Tree update highlights Public Works


(Photo courtesy City of Oxnard)

Oxnard– The City Council received a tree maintenance update during its Tuesday, September 12 meeting.

THE City’s Annual Operating Budget for the park’s urban forestry sub-division was approximately $1.25 million in fiscal year 2021-22, $1.5 million in fiscal year 2022-23, and $1.3 million in fiscal year 2023-24.

When Measure E passed, Parks Manager Kevin Thompson said funding was identified to deal with the long-deferred maintenance in the City’s urban forest, which included putting together a grid pruning plan, having contractors assess hazardous trees throughout the City, and consultants looking at existing programs and making recommendations.

“The Special District Division of the Public Works Department is responsible for 51 assessment districts containing 17 parks and the landscape and tree maintenance for each district,” Thompson said. “There are over 15,000 trees that are managed by the Special Districts.”

He said each district is funded annually through property assessments, including landscape and tree maintenance.

“Some districts are underfunded or partially funded and have been able to perform routine landscape maintenance, and many trees have been impacted by the deferred maintenance,” he said. “As more resources and staff are available to focus on the City’s urban forest, the more accurate the data becomes.”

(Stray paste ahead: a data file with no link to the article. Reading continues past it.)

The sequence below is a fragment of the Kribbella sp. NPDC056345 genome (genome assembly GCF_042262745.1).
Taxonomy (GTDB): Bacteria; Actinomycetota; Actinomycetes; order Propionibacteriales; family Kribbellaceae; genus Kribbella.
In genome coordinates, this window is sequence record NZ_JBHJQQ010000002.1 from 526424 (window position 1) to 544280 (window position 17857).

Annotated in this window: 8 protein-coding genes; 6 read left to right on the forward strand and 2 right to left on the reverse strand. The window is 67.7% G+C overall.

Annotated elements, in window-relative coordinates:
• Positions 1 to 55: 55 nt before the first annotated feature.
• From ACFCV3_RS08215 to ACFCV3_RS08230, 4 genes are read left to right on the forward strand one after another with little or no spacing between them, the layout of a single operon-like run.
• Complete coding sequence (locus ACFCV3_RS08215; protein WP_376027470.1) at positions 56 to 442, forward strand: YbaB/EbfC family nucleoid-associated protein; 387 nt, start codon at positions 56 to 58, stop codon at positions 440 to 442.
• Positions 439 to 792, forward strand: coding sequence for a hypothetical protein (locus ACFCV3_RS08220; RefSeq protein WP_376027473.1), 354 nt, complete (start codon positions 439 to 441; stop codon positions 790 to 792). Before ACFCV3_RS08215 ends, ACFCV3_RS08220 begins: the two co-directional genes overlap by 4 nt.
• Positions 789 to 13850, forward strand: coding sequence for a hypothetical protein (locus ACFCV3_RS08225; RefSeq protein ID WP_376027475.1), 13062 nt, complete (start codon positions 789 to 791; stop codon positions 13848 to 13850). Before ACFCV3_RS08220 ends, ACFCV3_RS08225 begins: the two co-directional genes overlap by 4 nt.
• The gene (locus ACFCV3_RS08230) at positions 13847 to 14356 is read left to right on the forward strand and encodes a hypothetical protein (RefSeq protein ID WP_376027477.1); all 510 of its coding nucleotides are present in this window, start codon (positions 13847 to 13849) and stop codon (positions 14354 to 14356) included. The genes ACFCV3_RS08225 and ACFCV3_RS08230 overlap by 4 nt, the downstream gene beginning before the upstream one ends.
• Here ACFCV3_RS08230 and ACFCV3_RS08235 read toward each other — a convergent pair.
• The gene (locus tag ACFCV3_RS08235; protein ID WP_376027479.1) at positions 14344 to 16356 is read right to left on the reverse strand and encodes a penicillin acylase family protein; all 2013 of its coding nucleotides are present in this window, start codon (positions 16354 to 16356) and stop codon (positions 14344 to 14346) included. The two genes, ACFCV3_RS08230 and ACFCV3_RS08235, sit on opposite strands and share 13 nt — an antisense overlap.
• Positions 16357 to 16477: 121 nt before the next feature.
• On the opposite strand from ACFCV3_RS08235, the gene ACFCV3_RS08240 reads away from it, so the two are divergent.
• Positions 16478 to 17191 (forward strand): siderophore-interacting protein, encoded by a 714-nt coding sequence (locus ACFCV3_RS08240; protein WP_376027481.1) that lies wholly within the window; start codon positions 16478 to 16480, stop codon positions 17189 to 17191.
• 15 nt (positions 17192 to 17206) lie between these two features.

Thompson said the most recent citywide tree inventory under the City’s care was completed about 15 years ago and showed approximately 48,000 trees. No significant updates have been made.

“In that time, we’ve had significant drought and disease happening throughout our trees, and the data does not reflect accurately what is occurring in the City,” he said.

Thompson said the total number of trees under the city’s responsibility has been reported at approximately 48,000, and a more accurate tree count means more data.

This report uses the most current information with respect to the tree count,” he said.

The Parks Division developed and implemented a five-year grid pruning plan starting in fiscal year 2021-22, he said, and at that time, the arterial street trees throughout the city were identified to be trimmed.

“About 6,600 of them were trimmed,” he said. “There were about 5,000 trees trimmed the second year, and these trees are residential trees, secondary street trees, and park trees. They aren’t identified at specific locations, such as we have with the arterial streets.”

He said they are working from the city’s east side, going towards the west.